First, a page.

B: The evening was rounded off by a reception at the British Embassy. We were addressed by the FCO Europe Director, and by the Deputy Head of Mission. Over canapes and wine, we learnt more about the Embassy’s bilateral work and the Europe Director’s assessment of the health of the UK-Germany relationship during this EU Exit negotiation phase, and beyond (her assessment is that the relationship is in excellent health).
B: Unsurprisingly, Brexit was a theme that permeated the training. When I joined the FCO in November 2015, we had a reception hosted by the German Ambassador at his residence. Towards the end of the evening, the wizened DA, who until that point had spoken fairly dispassionately, grew visibly emotional when he spoke to us about Brexit. He said that while it was of course a decision for the British people, we must walk through the battlefields of Europe and only then would we understand why Brexit would be so painful for Germany. Two years on, that pain is evident. As German interlocutors pointed out, the EU is far more than the sum of its parts to them: it’s the most reliable way of ensuring no repeat of the bloody conflicts of the 20th century. Beyond this, the EU has particular appeal to Germany; it means a second chance at being able to ‘play with everyone else again’ in Europe. We reflected that for the majority in the UK who voted for Brexit, the EU is not even the sum of its parts. Despite this, what was clear from our German colleagues was that they wanted to do more with us, not less. Nobody was under any illusions that we may have to work harder to achieve this, but across swathes of foreign policy areas our points of view are remarkably aligned. Brexit is obviously viewed as a bad thing by Germany, but if we can deliver on our aspirations to do even more together then that will be a good thing.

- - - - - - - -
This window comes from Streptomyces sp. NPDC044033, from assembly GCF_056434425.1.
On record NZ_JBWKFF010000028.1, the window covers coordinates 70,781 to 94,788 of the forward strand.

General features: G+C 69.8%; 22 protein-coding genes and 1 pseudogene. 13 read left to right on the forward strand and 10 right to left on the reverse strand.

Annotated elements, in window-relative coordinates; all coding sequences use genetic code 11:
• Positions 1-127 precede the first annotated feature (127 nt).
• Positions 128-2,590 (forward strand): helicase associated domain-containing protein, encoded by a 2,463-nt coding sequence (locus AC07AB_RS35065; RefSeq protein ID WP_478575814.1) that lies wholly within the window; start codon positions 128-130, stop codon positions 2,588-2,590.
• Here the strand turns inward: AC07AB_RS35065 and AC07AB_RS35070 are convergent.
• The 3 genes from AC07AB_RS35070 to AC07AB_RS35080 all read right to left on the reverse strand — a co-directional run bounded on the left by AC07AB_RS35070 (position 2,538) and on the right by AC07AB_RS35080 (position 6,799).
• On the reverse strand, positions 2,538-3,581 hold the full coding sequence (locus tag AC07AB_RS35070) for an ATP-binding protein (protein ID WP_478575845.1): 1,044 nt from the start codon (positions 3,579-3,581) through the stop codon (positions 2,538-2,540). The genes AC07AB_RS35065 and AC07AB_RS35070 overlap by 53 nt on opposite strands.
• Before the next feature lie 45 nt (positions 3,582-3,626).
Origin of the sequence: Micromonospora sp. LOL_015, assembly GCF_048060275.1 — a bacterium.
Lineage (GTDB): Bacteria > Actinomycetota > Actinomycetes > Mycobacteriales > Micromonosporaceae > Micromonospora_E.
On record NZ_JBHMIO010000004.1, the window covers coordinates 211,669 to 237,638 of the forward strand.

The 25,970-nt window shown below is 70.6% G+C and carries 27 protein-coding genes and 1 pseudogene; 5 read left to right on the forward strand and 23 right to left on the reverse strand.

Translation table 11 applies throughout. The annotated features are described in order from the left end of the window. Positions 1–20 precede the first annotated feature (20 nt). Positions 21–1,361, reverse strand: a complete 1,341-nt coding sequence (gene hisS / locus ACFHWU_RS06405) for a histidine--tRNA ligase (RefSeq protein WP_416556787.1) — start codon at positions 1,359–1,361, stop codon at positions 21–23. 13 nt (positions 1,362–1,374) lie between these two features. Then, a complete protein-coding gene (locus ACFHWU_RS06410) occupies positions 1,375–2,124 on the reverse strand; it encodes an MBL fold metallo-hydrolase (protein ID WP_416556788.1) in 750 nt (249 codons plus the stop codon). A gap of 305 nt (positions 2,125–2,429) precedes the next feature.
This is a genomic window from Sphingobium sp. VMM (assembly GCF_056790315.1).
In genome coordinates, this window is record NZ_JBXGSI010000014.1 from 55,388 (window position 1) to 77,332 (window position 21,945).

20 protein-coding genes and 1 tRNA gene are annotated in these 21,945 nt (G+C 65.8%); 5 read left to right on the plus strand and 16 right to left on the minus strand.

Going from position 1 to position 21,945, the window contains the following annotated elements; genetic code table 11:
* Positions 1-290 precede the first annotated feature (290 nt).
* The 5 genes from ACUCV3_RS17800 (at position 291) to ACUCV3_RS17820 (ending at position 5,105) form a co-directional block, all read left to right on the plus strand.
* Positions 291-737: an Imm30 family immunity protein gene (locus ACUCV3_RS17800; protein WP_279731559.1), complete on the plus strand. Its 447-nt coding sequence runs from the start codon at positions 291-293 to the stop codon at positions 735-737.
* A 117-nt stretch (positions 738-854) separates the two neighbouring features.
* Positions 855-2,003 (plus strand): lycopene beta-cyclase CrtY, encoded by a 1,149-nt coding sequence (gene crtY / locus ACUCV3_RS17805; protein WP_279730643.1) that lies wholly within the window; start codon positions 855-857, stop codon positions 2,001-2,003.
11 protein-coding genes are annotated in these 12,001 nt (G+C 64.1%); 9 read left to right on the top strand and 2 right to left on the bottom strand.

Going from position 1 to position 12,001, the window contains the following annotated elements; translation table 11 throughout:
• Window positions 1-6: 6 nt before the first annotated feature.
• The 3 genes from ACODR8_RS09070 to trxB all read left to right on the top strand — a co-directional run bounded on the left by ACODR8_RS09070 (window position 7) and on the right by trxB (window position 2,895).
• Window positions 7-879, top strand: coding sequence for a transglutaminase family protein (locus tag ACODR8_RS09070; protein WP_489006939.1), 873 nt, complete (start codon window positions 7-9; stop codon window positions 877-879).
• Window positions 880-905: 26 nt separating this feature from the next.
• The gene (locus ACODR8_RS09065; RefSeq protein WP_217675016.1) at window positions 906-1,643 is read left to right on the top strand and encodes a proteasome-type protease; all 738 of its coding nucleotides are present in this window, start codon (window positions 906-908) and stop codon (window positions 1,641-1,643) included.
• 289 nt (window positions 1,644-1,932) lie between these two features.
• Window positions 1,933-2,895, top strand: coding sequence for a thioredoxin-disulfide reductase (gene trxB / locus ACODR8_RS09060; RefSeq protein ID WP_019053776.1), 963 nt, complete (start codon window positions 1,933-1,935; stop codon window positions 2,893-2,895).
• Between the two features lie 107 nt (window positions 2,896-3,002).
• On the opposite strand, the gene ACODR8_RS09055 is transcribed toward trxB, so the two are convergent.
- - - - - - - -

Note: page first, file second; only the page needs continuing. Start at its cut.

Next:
I: Talking about Brexit and our future bilateral relations was an important but also delicate component of our joint program. In the view of the young German diplomats, there are considerably more shared values and interests than there are differences: We both live in democratic systems based on the rule of law and our two countries have strong economic ties and a lot of shared foreign policy interests as NATO members. Given this context, Brexit has become a divisive issue between Germany and the UK. Although it is no secret that we, young German diplomats, do not consider Brexit a good thing, working on good bilateral relations remains one of our main interests. For this reason, we felt privileged to be given three days of insightful talks and profound discussions with our smart and funny British counterparts. It is essential to establish and keep good professional relations with each other based on mutual respect, especially in these critical times. But be aware, dear German and British colleagues! As one of our British speakers told us from his own personal experience: If you take our bilateral relations too seriously, you may even end up getting married to a German diplomat.